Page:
Using humour in online surveys: Are we having a laugh?

I like to think of myself as someone who likes to laugh and likes to make others chuckle. My default is to seek the lighter side of life. It helps keep me sane.

As a market researcher who likes a joke I was drawn to a link on my Twitter Feed entitled “How To Use Humor To Increase Survey Response Rates”. In short the author, the luxuriously named Matthew Champagne, encourages us to use humour in surveys, explains the benefits and gives practical advice on how to do it.

The piece includes a link to a further article on the “Humor That Works” website called “Using Humor To Create Fun Surveys”. This gives tips on how to make surveys “fun”. One recommendation is the inclusion of 1 humourous question to every 4 serious ones. That’s a lot of fun to pack into your next U&A questionnaire.

To their credit they have put their money where their mouth is and created their own “Humor that works survey”. Unfortunately it reads like something David Brent (from the UK version of The Office, the equivalent of Michael Scott in the US version) would write if he decided to pursue a career in survey design.

I’m all for humanising surveys, adopting a friendly, warm tone to make the experience as agreeable as possible for respondents. However, for a number of reasons, I think using the power of jest to improve response to online surveys is going too far. Here are my reasons:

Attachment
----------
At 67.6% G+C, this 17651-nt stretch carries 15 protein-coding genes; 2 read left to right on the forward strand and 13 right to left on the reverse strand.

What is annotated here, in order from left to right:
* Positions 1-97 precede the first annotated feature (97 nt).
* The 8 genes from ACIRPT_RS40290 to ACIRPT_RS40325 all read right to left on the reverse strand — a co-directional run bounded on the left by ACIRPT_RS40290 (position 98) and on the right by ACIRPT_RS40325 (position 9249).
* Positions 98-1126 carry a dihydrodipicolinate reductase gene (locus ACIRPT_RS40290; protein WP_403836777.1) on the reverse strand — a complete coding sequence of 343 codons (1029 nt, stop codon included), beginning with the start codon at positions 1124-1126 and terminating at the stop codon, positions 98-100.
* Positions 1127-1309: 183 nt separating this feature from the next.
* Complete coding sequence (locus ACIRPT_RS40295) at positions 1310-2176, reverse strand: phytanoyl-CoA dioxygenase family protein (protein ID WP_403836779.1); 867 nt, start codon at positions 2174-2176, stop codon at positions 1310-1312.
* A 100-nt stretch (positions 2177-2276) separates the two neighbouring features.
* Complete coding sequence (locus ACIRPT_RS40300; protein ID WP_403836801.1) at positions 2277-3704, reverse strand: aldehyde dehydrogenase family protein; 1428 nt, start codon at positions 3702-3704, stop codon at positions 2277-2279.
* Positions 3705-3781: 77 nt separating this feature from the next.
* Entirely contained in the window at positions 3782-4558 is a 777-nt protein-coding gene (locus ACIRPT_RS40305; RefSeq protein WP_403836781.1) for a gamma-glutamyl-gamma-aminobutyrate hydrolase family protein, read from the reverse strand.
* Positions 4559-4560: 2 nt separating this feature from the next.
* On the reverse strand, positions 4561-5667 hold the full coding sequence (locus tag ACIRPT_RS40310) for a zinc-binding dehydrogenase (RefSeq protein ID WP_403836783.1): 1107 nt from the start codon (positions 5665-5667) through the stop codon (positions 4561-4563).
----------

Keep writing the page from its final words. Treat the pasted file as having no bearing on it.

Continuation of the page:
1. Humour is difficult – I think the “Humor that works survey” proves that. We all have different senses of humour. What I find funny may not be what you makes you titter. Finding jokes to include within the survey context that will appeal to all your respondents is quite a task. Get it wrong and you’re worsening the respondent experience not improving it.

2. Not all subject matters lend themselves to humour. For example, I don’t think the inclusion of the odd gag would be appropriate for surveys on serious issues like crime and health.

3. A humourous questionnaire may not fit a brand's tone of voice. It might work for a brand like Innocent but would be incongruous for more straight-laced brands.

4. Different cultures react to humour in different ways. The “Humor That Works” website probably tickles Americans' funny bones more than it does Brits’. Some cultures wouldn’t welcome any sort of levity in business communications. Care is needed to get the tone right for your target audiences, especially if you’re running a multi-country study.

5. Do respondents answer questions differently if you create an atmosphere of light-heartedness? Do they take the survey less seriously and give less considered answers? Would open-ended questions be answered flippantly? I don’t know the answers but I wouldn’t want to take the risk.


So, in my eyes the path to fun filled surveys ("jestionnaires"?) is fraught with potential danger. Humanise? Yes. Humourise? No.

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